Every business owner wants his or her business to evolve whether it moves slowly in the pursuit of short-term goals or swiftly in the achievement of long-term growth. For those entrepreneurs primarily interested in the latter, franchising a business is a means of accomplishing such growth.
It’s crucial that the brand of the franchise is part of a business model proven over time, and, therefore, has more than the reasonable potential to provide a successful operating prototype for franchisees. Also, the past experience of the franchisor as an owner and operator of similar businesses means the franchisee’s learning curve is significantly lower than that for most owners of brand new businesses, thus expediting franchise development.
To be franchisable, this business model of the franchise and brand must be attractive to potential franchisees. Is the business unique? Does the brand have something that makes it “special” to the extent it would attract potential franchisees? As it operates, does the business as conducted pursuant to the business model have a good reputation? Also, is there some sort of trade secret or other intellectual property that needs to be protected?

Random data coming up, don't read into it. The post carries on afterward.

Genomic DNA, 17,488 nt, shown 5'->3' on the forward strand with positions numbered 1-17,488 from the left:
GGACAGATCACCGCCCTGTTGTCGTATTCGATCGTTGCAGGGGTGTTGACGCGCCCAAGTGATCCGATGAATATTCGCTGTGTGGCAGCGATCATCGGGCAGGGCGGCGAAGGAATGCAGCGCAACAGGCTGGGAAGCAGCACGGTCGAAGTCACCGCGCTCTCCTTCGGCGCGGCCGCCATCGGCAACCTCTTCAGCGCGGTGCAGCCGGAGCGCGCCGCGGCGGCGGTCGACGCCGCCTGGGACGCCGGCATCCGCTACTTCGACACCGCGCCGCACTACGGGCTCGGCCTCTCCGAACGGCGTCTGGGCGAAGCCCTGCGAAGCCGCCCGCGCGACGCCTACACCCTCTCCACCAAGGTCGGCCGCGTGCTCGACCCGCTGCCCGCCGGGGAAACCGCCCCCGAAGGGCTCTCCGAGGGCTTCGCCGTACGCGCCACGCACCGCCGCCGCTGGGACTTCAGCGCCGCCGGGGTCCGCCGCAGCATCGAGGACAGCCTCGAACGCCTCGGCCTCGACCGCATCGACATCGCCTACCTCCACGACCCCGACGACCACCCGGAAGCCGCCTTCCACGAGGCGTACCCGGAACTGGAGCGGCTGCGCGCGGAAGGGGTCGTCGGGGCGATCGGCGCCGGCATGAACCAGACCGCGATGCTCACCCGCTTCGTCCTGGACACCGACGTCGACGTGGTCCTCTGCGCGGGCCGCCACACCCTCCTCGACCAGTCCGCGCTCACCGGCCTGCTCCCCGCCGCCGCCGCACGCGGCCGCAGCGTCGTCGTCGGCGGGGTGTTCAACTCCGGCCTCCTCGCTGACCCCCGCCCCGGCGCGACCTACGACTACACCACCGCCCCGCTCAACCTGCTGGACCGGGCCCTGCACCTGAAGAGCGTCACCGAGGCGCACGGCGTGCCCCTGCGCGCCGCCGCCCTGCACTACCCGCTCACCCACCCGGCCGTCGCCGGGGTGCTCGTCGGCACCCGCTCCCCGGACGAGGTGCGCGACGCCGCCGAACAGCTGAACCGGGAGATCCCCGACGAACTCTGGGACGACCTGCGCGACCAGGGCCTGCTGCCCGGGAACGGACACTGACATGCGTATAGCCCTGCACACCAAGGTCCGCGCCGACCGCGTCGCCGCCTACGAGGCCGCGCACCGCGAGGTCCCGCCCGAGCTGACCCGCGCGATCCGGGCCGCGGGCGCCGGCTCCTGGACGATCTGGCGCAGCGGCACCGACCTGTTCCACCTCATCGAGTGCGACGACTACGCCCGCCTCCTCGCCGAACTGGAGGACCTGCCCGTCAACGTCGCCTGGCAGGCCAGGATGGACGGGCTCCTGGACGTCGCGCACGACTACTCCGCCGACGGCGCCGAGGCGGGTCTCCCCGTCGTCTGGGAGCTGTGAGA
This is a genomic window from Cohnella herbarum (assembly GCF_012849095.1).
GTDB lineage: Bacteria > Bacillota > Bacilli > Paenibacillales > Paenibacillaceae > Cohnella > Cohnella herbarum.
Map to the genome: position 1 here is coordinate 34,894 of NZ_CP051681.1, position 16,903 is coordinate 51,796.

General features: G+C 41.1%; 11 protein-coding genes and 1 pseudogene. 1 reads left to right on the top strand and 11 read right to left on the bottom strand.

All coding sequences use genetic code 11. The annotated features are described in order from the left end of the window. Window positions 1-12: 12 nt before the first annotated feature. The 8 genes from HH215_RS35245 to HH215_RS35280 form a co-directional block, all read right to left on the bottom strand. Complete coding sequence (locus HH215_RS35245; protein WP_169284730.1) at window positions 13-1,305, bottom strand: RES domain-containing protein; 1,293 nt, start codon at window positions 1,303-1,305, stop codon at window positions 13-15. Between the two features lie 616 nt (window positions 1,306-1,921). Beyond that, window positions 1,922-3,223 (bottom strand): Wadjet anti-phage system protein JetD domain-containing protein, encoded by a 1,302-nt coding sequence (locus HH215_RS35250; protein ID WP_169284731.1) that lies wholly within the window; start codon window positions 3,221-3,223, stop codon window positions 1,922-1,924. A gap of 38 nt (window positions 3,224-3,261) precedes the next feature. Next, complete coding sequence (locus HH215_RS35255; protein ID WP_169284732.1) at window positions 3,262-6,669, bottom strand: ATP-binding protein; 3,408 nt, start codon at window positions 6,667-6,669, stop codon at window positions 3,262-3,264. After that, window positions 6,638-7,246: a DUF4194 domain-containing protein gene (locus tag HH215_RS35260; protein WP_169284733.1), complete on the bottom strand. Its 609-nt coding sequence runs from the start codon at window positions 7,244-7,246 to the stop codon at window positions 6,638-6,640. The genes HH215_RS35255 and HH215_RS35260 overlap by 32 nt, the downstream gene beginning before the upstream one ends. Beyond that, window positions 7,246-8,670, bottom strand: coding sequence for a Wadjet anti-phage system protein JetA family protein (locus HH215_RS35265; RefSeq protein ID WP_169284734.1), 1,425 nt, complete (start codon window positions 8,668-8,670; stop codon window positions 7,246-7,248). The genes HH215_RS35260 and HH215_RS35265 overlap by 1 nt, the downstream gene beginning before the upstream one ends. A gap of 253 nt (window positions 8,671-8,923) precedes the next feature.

The simplicity of replication is one of the primary reasons a business is franchisable. The aspects of the business model must be related to simple concepts that are capable of replication and not dependent on a unique location, the work of a particular employee, or excessive efforts or unique skills of the franchisor. Is the franchise capable of operating and achieving success in a variety of markets? What unique or special skills does the franchisee offer? (The latter is a question that is often overlooked by franchisors.)
Hand-in-hand with replication is the concept that the franchised business must be teachable to franchisees so that they may easily grasp the keys to its prior success. The business and its operations must be substantially systemized so it may be replicated and operated in a non-centralized fashion.
Of course, operating a new franchise also requires capital to train employees, create marketing strategies, and develop customers. Franchisees typically provide the initial investment, thus allowing for growth with a minimal investment of capital by the franchisor. However, at the end of the day, franchisees want some value for the personal commitment of a significant amount of resources, whether money, time, or effort.
Yet, even sufficient capital, a valid idea and the best planning for the development of a franchise will result in failure if it’s simply not the right time for a business owner to franchise a business. Determining the “franchisability” of a business is a complicated analysis.
For more information on this topic, contact your Franchise Law counsel at Smith, Gambrell & Russell, LLP.